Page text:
August & September Updates
Over the last two months we have had a number of participants leave our programme and therefore we have had the opportunity to focus more time on our strategic planning for 2020. As a board we decided to not take on any new participants this year, in order to have the capacity to plan well for next year. We have been spending significant time on researching and developing in order to strengthen our current programme. We want to make sure that it is grounded in relevant research and emergent practice. We are very excited for the changes that are to come in the new year and the positive impact that it will have for our future participants.
It’s been two months of big shifts in our society. The light shed on the prevailing violence against women and foreign nationals in our country has confronted our fears, insecurities and sin.
Violence against women and foreign nationals are not just issues of ‘theirs’ but issues of ‘ours’. It is our neighbors, friends, families, colleagues’ and beneficiaries who are experiencing these injustices. It is those whom we love, have meals with and long to encourage who face these realities in their lives.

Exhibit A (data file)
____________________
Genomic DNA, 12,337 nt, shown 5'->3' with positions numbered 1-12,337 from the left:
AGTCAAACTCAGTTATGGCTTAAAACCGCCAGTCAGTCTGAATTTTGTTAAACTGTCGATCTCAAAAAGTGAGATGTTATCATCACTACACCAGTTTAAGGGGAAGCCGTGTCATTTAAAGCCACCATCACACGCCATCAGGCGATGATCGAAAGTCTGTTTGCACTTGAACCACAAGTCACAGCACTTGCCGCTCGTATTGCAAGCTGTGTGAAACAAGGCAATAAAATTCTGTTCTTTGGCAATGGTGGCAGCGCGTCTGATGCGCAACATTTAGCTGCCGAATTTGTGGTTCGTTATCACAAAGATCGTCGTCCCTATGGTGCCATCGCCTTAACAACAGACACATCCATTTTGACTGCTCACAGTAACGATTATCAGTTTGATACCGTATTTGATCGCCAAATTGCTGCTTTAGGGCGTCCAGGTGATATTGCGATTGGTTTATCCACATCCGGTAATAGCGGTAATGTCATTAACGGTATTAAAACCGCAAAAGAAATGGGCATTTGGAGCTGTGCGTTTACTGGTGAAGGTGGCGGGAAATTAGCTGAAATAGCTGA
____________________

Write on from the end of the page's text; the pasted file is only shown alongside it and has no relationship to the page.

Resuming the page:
Being some of the least protected in the city - the homeless community of Cape Town are often worse affected by these acts of violence. We hope to be an organization which consistently and humbly moves toward these injustices and creates pathways of opportunity for the homeless to live lives filled with hope, justice and renewal.
It is in moments like these where Jesus’ sermon on the mount becomes a real promise to hold on to. It’s in moments like these where His words (as they so often do) transcend millennia, kingdoms, ages and cultures.
Blessed are the poor in spirit, for theirs is the kingdom of God.
Blessed are those who mourn, for they shall be comforted.
Blessed are the meek, for they shall inherit the earth.
Blessed are those who hunger and thirst for righteousness, for they shall be satisfied.
Blessed are the merciful, for they shall receive mercy.
Blessed are the pure in heart, for they shall see God.
Blessed are the peacemakers, for they shall be called sons of God.
Blessed are those who are persecuted for righteousness’ sake, for theirs is the kingdom of heaven.
There are times, and it feels as if this is one of them, when one so desires the kingdom way which these words are portraying that it needs to become the prayer of our hearts.
Our prayer as an organization is that we would be people who mourn, who are meek, who hunger and thirst for righteousness, who are merciful, who are pure in heart and who are peacemakers. This kingdom way of life is something which we need to move toward if we are to make a dent in helping the homeless community in the ways we are committed to.